DCA Digital Digest

DCA Digital Digest: African technology company hoping to power Space.

Mr Lun, who plans to power Space Mission and his Cape Town-based company Hypernova Space Technologies want to give these tumbling satellites a little more autonomy.

The company has developed an engine system that can move even the smallest satellites. The company hopes its technology can be applied to nanosatellite, which is a small satellite weighing less than 10 kg, and even the smallest of all of them. READ HERE »

2. Liquid Intelligent Technologies joins hands with Africa Legal in an ed-tech partnership to drive professional growth in Africa through Liquid Labs

Leading pan-African technology group Liquid Intelligent Technologies, through its innovation and partnerships arm Liquid Labs, is launching three online courses on legal technology, targeted at supporting career development amongst students, budding entrepreneurs, and lawyers. This has been possible through a partnership with Africa Legal, an organisation that connects legal professionals across the African continent. READ MORE »

3. Fempower SEED Fund Impact Program calls for applications.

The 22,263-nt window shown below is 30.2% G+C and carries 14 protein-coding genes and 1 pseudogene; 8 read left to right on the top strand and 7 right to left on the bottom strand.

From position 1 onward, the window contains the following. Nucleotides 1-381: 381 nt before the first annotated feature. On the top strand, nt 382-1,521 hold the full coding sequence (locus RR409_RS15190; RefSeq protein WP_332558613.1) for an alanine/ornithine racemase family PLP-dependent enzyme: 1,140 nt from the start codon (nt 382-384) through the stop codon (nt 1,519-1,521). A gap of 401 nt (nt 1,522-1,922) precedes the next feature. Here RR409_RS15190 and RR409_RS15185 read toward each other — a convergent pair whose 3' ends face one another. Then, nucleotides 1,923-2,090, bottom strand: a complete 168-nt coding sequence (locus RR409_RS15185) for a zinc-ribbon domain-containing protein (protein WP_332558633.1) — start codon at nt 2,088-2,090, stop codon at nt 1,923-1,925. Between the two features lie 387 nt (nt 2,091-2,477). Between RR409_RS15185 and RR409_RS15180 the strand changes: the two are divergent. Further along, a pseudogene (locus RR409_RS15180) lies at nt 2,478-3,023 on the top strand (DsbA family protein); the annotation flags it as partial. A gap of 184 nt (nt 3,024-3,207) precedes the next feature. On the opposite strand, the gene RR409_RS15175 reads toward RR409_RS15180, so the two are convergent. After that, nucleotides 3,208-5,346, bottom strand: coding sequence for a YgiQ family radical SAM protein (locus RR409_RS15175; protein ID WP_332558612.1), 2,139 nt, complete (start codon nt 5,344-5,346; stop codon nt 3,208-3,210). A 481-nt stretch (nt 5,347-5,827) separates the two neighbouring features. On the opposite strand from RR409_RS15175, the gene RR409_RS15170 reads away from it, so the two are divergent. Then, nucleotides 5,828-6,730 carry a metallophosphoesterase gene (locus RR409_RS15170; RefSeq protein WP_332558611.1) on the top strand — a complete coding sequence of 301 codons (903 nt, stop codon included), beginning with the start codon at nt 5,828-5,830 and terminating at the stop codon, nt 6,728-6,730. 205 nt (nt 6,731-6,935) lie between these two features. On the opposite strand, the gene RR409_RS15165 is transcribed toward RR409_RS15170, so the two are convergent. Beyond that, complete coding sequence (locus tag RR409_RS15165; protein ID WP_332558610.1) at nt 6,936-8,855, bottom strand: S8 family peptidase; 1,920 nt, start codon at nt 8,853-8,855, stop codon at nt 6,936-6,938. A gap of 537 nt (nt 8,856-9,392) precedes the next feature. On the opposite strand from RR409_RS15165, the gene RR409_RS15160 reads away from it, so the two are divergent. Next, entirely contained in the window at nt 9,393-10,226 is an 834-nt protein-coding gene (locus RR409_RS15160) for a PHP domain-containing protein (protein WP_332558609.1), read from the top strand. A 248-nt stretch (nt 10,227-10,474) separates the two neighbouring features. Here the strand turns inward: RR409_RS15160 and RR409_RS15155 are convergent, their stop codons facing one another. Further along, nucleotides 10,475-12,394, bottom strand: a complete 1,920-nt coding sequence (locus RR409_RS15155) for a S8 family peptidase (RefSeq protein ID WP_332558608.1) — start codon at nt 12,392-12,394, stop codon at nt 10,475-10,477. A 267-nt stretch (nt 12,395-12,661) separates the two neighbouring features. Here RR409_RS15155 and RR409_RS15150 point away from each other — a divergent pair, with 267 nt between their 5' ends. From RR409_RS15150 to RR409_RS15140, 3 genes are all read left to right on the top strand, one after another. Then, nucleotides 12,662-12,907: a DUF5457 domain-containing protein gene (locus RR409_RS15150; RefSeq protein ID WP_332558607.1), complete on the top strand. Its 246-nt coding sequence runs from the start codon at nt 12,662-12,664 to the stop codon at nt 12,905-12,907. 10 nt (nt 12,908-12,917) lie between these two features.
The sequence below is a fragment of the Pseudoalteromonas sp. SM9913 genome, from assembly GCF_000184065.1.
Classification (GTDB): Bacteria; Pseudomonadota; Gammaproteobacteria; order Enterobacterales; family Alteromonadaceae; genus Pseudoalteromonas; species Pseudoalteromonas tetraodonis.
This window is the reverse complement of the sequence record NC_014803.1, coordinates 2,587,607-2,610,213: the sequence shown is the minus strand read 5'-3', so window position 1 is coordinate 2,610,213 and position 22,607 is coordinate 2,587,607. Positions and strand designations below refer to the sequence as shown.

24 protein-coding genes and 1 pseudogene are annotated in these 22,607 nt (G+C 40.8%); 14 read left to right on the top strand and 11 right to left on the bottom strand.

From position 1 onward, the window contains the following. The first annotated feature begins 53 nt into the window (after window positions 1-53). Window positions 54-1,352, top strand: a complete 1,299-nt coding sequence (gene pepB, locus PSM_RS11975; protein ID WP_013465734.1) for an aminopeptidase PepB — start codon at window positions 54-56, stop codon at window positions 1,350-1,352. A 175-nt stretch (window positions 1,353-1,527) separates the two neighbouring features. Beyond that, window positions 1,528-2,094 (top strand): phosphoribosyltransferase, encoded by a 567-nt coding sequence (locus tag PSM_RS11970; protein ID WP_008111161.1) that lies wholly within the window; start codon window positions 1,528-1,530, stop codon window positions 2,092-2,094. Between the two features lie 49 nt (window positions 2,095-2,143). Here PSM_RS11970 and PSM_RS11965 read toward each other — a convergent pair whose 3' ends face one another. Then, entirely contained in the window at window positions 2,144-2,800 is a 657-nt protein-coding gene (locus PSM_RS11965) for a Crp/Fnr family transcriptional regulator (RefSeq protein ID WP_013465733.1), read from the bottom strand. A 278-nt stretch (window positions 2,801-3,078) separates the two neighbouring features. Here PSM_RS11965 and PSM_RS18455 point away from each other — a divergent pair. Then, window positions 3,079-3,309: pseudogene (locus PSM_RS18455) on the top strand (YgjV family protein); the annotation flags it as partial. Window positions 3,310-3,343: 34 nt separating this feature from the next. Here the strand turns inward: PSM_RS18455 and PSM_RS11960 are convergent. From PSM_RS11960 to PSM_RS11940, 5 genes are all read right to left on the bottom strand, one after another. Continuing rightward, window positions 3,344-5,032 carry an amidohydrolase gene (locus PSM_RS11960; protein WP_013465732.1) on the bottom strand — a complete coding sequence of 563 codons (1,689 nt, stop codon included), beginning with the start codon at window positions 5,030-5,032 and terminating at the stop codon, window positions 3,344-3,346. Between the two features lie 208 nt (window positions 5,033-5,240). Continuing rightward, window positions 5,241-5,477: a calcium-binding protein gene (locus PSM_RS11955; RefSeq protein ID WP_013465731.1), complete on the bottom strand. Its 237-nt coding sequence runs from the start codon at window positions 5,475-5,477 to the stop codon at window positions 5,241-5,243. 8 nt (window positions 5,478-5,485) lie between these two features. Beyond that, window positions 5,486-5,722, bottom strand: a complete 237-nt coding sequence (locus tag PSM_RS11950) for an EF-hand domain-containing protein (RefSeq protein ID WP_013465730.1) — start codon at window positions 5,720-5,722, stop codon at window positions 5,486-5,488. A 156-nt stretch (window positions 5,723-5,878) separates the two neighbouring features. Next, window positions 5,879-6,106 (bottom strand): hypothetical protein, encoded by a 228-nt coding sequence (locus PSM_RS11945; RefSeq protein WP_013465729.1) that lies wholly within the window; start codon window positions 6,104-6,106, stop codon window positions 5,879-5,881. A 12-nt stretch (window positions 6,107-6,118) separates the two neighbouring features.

Led by the DCA Academy, Fempower has announced its annual Seed Fund program in Africa today. They are looking to provide grants to support women and girls in the Science, Technology, Engineering and Mathematics (STEM) fields to launch or expand their own initiatives that will increase their digital opportunities in IoTs, Mobile Internet, E-Commerce, Digital Marketing and leadership roles.

Any initiative supporting women and girls to bridge gender inequality in STEM fields across Africa is encouraged to apply. READ MORE »

 

 

 

4. Apple’s app tracking policy reportedly cost social media platforms nearly $10 billion.

An investigation by The Financial Times found that Snapchat, Facebook, Twitter, and YouTube lost around $9.85 billion in revenue following Apple’s changes to its privacy practices. Last year, Apple announced the App Tracking Transparency (ATT) policy that requires apps to ask permission to track users’ data. The policy went into effect in April, barring apps from tracking users if they opt out.

Facebook notably criticized the move with a full-page newspaper ad, and thanks to the FT’s report, now we know why company leaders were so frustrated. According to the report, Facebook lost the most money “in absolute terms” when compared to other social platforms due to its massive size. Meanwhile, Snap “fared the worst as a percentage of its business” because its advertising is mainly tied to smartphones, which makes sense for a product that doesn’t have a desktop version. READ MORE »

 

 

 

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